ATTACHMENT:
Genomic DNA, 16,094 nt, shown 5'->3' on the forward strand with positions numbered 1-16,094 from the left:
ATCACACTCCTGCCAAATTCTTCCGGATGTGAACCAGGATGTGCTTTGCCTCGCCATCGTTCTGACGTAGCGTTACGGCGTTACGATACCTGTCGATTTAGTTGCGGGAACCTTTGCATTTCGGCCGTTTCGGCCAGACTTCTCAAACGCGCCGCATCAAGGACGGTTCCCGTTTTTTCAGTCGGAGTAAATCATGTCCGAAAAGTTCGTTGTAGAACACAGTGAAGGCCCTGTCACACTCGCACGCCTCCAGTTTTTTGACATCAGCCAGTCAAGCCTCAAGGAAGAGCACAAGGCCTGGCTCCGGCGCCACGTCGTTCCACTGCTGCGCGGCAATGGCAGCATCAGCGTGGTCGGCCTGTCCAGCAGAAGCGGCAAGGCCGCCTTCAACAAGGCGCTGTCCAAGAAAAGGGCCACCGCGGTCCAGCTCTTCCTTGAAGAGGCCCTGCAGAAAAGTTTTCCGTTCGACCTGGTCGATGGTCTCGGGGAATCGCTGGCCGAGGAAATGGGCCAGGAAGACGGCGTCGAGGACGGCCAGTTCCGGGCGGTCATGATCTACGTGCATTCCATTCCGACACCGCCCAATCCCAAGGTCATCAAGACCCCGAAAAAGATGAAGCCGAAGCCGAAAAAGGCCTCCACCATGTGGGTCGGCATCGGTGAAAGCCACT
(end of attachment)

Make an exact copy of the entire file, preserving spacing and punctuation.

Genomic DNA, 16,094 nt, shown 5'->3' on the forward strand with positions numbered 1-16,094 from the left:
ATCACACTCCTGCCAAATTCTTCCGGATGTGAACCAGGATGTGCTTTGCCTCGCCATCGTTCTGACGTAGCGTTACGGCGTTACGATACCTGTCGATTTAGTTGCGGGAACCTTTGCATTTCGGCCGTTTCGGCCAGACTTCTCAAACGCGCCGCATCAAGGACGGTTCCCGTTTTTTCAGTCGGAGTAAATCATGTCCGAAAAGTTCGTTGTAGAACACAGTGAAGGCCCTGTCACACTCGCACGCCTCCAGTTTTTTGACATCAGCCAGTCAAGCCTCAAGGAAGAGCACAAGGCCTGGCTCCGGCGCCACGTCGTTCCACTGCTGCGCGGCAATGGCAGCATCAGCGTGGTCGGCCTGTCCAGCAGAAGCGGCAAGGCCGCCTTCAACAAGGCGCTGTCCAAGAAAAGGGCCACCGCGGTCCAGCTCTTCCTTGAAGAGGCCCTGCAGAAAAGTTTTCCGTTCGACCTGGTCGATGGTCTCGGGGAATCGCTGGCCGAGGAAATGGGCCAGGAAGACGGCGTCGAGGACGGCCAGTTCCGGGCGGTCATGATCTACGTGCATTCCATTCCGACACCGCCCAATCCCAAGGTCATCAAGACCCCGAAAAAGATGAAGCCGAAGCCGAAAAAGGCCTCCACCATGTGGGTCGGCATCGGTGAAAGCCACT